Tuesday, December 16, 2014

Random Bits of York

Mansion House is on St. Helen's Square. It is the official residence of the Lord Mayor of York. The house also has tours showing off the art collection. Nearby is the old Guild Hall (built in the 1400s and rebuilt after WWII bombing in the 1940s) which is now a civic building.

Mansion House

Guild Hall

The streets of the town are narrow and twisty, some with great names and graphic representations of those names. Remember the Viking word for road was "gate" so many different streets are just called gates.

Typical narrow street

Swinegate Gate

In the middle of town is a pedestrian area called Newgate Market where York's outdoor market is held. Plenty of restaurants line the square providing a variety of food to go with the shopping experience.

Newgate Market

More of the market on a sunny June day

Bikes are a popular form of transportation

More of the market

On one visit we went to lunch at the Blue Boar, a pub dating back to 1733. Supposedly the basement is haunted by the ghost of Dick Turpin whose body was put on display in the cellar after his execution in 1739. L and J were brave enough to go downstairs, though the scariest thing we saw was a pinball machine.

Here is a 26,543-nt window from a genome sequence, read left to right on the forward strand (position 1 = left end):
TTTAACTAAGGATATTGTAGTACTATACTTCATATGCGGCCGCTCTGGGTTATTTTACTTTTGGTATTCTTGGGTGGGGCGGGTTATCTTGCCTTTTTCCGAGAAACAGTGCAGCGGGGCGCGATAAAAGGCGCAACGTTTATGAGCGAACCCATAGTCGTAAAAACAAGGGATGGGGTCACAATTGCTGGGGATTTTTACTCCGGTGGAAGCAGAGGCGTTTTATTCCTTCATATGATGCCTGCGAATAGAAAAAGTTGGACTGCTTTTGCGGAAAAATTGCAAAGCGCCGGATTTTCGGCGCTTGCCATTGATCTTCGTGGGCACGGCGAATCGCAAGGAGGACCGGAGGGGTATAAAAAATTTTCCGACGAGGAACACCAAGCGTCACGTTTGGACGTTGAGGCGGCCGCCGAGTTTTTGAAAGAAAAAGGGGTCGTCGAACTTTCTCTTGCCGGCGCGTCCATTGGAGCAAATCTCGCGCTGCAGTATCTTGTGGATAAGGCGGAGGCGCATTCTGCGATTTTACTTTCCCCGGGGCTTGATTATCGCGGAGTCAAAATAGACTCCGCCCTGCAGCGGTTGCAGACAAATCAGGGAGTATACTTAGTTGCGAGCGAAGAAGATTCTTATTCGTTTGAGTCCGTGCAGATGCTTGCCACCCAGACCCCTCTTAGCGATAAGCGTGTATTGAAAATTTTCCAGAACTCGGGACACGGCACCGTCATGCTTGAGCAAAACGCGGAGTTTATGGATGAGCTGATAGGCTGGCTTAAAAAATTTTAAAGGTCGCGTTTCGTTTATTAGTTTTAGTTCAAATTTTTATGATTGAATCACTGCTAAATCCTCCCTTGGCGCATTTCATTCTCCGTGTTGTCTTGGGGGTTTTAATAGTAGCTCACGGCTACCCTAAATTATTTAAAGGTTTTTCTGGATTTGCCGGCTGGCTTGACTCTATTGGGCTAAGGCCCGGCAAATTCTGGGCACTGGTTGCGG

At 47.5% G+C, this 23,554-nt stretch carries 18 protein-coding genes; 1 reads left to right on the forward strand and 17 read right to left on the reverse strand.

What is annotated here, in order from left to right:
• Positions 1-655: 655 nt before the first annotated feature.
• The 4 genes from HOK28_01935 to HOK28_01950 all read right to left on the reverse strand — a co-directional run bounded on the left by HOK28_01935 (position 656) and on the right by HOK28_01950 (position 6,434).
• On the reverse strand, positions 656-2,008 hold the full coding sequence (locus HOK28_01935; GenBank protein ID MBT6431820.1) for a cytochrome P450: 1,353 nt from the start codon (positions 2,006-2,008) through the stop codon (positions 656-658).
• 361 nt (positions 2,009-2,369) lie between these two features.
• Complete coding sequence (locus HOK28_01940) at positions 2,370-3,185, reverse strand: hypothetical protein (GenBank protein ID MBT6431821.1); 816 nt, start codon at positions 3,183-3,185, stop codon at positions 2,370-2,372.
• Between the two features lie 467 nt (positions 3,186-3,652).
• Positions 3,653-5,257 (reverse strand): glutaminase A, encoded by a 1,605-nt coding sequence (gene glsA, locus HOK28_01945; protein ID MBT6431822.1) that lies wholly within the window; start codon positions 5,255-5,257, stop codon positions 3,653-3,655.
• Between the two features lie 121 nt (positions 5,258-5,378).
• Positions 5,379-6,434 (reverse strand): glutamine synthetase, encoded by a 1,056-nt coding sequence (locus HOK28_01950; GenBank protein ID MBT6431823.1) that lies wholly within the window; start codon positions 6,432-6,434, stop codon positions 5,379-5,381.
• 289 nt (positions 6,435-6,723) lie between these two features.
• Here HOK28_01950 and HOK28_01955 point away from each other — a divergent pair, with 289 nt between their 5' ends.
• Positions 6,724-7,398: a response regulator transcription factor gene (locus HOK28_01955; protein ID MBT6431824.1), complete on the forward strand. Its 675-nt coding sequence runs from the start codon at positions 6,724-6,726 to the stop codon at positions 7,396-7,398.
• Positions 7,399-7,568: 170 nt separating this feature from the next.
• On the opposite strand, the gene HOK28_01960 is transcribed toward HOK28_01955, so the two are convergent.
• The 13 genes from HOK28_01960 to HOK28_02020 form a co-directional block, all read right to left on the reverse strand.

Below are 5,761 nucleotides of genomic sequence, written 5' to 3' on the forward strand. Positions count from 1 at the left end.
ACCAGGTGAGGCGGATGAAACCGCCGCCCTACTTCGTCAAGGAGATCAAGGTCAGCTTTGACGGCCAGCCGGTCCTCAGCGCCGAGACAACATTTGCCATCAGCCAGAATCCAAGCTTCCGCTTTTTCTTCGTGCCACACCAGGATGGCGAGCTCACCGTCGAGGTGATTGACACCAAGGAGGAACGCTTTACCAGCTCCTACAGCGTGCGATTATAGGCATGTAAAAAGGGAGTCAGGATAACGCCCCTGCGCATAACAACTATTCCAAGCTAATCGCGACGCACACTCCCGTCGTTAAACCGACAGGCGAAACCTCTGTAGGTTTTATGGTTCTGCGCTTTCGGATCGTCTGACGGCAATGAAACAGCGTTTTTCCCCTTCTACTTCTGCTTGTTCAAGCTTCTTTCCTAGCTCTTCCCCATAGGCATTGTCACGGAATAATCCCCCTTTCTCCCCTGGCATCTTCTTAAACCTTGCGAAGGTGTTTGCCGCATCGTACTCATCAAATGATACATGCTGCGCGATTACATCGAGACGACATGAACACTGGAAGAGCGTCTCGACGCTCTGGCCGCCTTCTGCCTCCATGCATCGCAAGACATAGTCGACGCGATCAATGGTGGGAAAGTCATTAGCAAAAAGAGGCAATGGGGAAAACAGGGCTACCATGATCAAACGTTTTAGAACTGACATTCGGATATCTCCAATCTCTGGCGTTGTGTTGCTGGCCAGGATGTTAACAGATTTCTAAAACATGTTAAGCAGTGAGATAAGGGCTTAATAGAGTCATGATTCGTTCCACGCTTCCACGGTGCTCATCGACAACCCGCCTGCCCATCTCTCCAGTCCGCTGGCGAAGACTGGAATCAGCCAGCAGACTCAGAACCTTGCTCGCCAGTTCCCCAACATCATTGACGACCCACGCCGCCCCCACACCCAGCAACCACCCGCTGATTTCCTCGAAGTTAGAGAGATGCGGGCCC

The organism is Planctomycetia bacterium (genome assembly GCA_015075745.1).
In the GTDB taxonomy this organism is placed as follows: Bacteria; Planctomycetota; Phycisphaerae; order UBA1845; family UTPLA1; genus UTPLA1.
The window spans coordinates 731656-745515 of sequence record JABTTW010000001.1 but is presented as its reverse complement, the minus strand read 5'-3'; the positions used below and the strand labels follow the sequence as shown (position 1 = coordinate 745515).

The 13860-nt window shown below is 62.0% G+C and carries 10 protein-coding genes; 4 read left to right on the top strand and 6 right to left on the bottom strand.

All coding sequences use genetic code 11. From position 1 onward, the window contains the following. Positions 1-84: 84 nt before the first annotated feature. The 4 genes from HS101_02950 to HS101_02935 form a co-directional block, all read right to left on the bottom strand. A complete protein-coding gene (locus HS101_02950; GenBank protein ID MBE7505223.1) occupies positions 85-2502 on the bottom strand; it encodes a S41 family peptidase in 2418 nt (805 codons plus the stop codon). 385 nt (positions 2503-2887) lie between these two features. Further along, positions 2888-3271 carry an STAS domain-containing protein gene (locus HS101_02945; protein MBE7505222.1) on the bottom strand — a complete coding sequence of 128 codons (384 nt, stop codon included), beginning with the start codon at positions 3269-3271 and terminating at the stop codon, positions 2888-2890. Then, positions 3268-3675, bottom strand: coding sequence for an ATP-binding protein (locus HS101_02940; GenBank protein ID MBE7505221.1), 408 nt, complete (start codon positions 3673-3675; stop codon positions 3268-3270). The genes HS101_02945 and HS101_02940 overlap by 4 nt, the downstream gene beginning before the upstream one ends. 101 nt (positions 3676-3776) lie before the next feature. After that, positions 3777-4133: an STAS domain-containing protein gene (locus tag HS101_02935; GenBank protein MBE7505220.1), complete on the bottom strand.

One pint but three beers, an image of the Trinity!

Basement of The Blue Boar

Another pub I liked (at least from the outside) is the Black Swan, a fine example of Tudor styling.

Black Swan Pub

The War Memorial Gardens by the train station has a simple memorial to those who defended Britain.

War Memorial Gardens

Just outside the Gardens is a statue of George Leeman. The statue was originally of someone else but when it was put on the spot the head was recarved to commemorate the lawyer, railwayman, and MP from York in the 1800s.

George Leeman statue

Some of the street corners have very fancy decorations.

Near St. Helen's Square

17th century shiphead

Another view of the shiphead

Minerva on High Petergate

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